Lynda M. Ashbourne, Ph.D., RMFT
Associate Professor, Couple & Family Therapy (Director)
Dept. of Family Relations & Applied Nutrition (CFT)
University of Guelph, Guelph, ON Canada N1G 2W1
I am an Associate Professor in the interdisciplinary department of Family Relations & Applied Nutrition at the University of Guelph in Ontario, Canada. I taught and supervised in the Couple & Family Therapy (CFT) curriculum area of the department for over 12 years and recently shifted to teaching undergraduate family relations students in communication & counselling skills and theory. Previously, I worked as a couple and family therapist in community-based agencies – from a collaborative, dialogic positioning attuned to the multiple and complex constructions of meaning in relationship interactions, as well as broader systems and discourses that can serve to limit or expand such meaning-making. I continue to conduct research at the intersection of systems, practice, and family life.
Shifting from working primarily as a therapist and community-based supervisor to academia led to a ‘shaking up’ of my ideas about learning, change, competence (my own),and life. It also allowed me to experience with more intention the sometimes exhilarating and occasionally terrifying journey into practicing new skills alongside what has become familiar. Recent changes in my teaching focus provide renewed opportunities to practice ‘not knowing’ with more vigor. Of course, the 2020 pandemic challenges that aligned with these changes discombobulated my “established” practices even more, inviting me into learning more about learning and the intersection of the global and the local on how we together make sense of our lives. I have appreciated my Taos Institute colleagues and their “sparkling ideas” that keep me attuned to these important dialogues.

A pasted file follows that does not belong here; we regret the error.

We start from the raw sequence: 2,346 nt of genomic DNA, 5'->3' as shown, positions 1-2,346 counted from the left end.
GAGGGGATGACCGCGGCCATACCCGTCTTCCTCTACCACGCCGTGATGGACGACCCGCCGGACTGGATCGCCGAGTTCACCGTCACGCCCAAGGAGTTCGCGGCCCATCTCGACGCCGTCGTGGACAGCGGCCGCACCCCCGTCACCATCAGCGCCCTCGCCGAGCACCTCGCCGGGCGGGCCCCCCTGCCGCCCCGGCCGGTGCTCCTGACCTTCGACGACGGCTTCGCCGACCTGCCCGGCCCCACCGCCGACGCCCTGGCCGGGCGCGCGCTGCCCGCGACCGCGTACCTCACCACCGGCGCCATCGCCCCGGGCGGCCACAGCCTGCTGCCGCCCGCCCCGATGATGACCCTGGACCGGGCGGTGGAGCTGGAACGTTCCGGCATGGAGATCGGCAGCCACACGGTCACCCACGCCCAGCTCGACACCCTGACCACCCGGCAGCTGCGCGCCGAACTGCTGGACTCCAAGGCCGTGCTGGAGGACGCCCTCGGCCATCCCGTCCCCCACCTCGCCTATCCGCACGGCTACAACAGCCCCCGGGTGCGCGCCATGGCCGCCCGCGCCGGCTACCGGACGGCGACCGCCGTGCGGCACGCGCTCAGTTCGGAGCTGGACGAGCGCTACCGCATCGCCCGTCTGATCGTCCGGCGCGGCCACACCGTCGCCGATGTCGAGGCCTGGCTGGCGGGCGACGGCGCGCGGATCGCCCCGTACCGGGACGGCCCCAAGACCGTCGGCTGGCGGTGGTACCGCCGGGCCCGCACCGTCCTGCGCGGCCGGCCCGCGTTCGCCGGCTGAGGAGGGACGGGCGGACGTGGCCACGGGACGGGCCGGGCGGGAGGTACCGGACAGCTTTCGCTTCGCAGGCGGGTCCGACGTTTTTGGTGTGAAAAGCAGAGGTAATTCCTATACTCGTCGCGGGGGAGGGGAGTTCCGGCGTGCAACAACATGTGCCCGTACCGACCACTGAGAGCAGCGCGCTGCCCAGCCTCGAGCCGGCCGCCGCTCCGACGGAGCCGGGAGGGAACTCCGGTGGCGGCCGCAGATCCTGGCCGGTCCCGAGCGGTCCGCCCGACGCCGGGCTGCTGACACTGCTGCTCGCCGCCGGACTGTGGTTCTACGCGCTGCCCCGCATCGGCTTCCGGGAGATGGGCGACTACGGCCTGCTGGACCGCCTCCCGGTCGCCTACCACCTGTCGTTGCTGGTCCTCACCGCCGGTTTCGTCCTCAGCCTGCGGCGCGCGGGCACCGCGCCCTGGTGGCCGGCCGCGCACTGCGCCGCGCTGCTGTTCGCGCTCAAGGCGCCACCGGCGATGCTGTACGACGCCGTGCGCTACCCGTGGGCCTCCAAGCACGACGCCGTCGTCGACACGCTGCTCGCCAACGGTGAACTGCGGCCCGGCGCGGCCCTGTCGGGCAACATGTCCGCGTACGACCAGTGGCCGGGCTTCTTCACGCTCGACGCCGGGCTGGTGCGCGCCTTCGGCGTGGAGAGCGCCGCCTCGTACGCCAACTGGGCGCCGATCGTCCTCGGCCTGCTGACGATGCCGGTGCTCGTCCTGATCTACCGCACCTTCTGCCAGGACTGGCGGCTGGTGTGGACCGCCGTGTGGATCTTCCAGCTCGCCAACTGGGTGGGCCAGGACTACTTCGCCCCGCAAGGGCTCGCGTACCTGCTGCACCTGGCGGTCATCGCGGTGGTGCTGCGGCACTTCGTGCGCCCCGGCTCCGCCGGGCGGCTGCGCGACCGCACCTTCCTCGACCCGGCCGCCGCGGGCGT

The other important ‘stuff’ of my life involves my partner, Dan; treasured family members across multiple generations with whom we have experienced unforgettable lessons in birth, loss, and relational caring; and sitting by a northern lake listening to the loons as the moon rises, or watching the waves crash on the Newfoundland coast.